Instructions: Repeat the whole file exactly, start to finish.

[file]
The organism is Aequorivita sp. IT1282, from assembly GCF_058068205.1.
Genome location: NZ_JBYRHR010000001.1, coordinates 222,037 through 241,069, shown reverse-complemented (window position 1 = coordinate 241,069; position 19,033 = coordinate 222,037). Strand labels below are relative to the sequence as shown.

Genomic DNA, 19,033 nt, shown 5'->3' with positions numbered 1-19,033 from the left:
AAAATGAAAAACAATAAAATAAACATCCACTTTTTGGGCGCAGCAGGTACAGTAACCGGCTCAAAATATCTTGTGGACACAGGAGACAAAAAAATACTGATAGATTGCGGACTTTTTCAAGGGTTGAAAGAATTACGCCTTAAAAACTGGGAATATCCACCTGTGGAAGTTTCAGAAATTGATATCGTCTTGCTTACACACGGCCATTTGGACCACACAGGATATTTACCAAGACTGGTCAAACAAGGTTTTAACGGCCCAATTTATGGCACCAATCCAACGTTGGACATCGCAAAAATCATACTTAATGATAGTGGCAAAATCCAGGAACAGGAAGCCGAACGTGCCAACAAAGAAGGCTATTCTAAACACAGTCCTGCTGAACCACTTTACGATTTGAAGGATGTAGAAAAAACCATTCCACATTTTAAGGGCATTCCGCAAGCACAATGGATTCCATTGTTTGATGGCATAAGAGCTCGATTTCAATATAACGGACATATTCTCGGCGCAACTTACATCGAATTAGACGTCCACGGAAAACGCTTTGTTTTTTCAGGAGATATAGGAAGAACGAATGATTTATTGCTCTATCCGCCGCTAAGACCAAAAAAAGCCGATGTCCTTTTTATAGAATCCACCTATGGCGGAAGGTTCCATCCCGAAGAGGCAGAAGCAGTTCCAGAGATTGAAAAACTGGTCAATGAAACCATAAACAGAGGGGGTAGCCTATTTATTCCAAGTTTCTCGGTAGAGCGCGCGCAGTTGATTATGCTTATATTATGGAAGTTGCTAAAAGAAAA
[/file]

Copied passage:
The organism is Aequorivita sp. IT1282, from assembly GCF_058068205.1.
Genome location: NZ_JBYRHR010000001.1, coordinates 222,037 through 241,069, shown reverse-complemented (window position 1 = coordinate 241,069; position 19,033 = coordinate 222,037). Strand labels below are relative to the sequence as shown.

Genomic DNA, 19,033 nt, shown 5'->3' with positions numbered 1-19,033 from the left:
AAAATGAAAAACAATAAAATAAACATCCACTTTTTGGGCGCAGCAGGTACAGTAACCGGCTCAAAATATCTTGTGGACACAGGAGACAAAAAAATACTGATAGATTGCGGACTTTTTCAAGGGTTGAAAGAATTACGCCTTAAAAACTGGGAATATCCACCTGTGGAAGTTTCAGAAATTGATATCGTCTTGCTTACACACGGCCATTTGGACCACACAGGATATTTACCAAGACTGGTCAAACAAGGTTTTAACGGCCCAATTTATGGCACCAATCCAACGTTGGACATCGCAAAAATCATACTTAATGATAGTGGCAAAATCCAGGAACAGGAAGCCGAACGTGCCAACAAAGAAGGCTATTCTAAACACAGTCCTGCTGAACCACTTTACGATTTGAAGGATGTAGAAAAAACCATTCCACATTTTAAGGGCATTCCGCAAGCACAATGGATTCCATTGTTTGATGGCATAAGAGCTCGATTTCAATATAACGGACATATTCTCGGCGCAACTTACATCGAATTAGACGTCCACGGAAAACGCTTTGTTTTTTCAGGAGATATAGGAAGAACGAATGATTTATTGCTCTATCCGCCGCTAAGACCAAAAAAAGCCGATGTCCTTTTTATAGAATCCACCTATGGCGGAAGGTTCCATCCCGAAGAGGCAGAAGCAGTTCCAGAGATTGAAAAACTGGTCAATGAAACCATAAACAGAGGGGGTAGCCTATTTATTCCAAGTTTCTCGGTAGAGCGCGCGCAGTTGATTATGCTTATATTATGGAAGTTGCTAAAAGAAAA